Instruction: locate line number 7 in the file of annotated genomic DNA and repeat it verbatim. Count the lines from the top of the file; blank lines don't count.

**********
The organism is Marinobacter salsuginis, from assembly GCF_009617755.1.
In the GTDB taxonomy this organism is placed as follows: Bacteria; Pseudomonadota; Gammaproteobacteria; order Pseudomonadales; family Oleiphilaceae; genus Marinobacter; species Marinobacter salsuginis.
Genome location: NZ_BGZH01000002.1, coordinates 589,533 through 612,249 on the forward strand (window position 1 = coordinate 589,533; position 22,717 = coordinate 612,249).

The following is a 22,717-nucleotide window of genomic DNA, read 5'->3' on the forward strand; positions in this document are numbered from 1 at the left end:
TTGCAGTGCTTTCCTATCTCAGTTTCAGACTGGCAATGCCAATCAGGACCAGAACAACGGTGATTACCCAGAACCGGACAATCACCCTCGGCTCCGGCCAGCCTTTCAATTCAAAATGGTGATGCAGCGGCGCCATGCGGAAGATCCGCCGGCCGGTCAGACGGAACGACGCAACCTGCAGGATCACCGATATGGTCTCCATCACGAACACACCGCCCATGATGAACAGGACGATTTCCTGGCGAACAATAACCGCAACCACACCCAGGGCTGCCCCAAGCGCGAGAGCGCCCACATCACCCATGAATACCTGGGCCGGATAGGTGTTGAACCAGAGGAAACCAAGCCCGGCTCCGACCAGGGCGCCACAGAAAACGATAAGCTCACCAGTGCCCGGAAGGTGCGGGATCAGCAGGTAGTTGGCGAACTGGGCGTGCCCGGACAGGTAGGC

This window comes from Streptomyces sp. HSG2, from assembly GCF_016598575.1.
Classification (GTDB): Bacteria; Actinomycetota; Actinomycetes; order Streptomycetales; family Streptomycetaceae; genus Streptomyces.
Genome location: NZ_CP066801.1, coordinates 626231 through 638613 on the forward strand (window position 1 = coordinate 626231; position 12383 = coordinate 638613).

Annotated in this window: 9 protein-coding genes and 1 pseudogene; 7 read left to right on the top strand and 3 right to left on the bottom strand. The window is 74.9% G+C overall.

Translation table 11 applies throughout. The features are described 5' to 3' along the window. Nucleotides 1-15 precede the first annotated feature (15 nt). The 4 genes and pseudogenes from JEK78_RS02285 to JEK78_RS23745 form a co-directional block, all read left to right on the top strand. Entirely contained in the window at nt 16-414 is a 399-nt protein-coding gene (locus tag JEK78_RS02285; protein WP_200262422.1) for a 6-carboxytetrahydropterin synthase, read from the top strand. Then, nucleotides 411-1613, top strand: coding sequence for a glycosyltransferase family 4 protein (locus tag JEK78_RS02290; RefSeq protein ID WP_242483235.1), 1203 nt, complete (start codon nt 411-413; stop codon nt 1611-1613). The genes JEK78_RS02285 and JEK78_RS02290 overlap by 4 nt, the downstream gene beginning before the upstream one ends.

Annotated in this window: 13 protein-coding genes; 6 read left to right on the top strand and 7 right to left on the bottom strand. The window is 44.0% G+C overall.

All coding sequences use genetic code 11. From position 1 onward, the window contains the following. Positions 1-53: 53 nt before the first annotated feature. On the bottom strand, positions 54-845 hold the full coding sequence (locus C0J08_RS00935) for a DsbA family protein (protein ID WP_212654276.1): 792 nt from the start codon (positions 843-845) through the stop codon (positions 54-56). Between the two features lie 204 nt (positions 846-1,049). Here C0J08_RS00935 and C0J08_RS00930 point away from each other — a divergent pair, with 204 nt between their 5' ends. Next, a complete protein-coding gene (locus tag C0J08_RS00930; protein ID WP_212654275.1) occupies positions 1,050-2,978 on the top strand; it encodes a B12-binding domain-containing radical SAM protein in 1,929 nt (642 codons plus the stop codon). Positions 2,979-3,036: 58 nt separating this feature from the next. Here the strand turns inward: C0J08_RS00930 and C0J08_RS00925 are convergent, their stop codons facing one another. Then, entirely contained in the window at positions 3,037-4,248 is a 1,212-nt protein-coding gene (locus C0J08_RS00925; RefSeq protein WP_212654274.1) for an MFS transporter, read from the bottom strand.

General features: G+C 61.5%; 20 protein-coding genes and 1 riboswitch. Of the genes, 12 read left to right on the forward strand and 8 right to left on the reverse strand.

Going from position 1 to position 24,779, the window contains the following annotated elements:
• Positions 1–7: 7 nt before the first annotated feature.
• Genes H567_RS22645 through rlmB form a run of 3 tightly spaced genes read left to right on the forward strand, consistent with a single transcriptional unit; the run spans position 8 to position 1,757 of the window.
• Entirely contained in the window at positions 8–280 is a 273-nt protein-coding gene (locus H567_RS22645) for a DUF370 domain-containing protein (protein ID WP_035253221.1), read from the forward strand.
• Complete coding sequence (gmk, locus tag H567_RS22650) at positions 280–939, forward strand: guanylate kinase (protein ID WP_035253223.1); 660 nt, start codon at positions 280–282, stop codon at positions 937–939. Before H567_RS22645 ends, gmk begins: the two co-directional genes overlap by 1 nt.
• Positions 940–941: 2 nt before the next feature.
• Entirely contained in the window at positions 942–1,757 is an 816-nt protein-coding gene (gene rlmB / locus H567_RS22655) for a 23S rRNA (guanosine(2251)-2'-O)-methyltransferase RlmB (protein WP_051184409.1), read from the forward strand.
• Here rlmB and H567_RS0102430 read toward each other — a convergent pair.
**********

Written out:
Classification (GTDB): Bacteria; Actinomycetota; Actinomycetes; order Streptomycetales; family Streptomycetaceae; genus Streptomyces.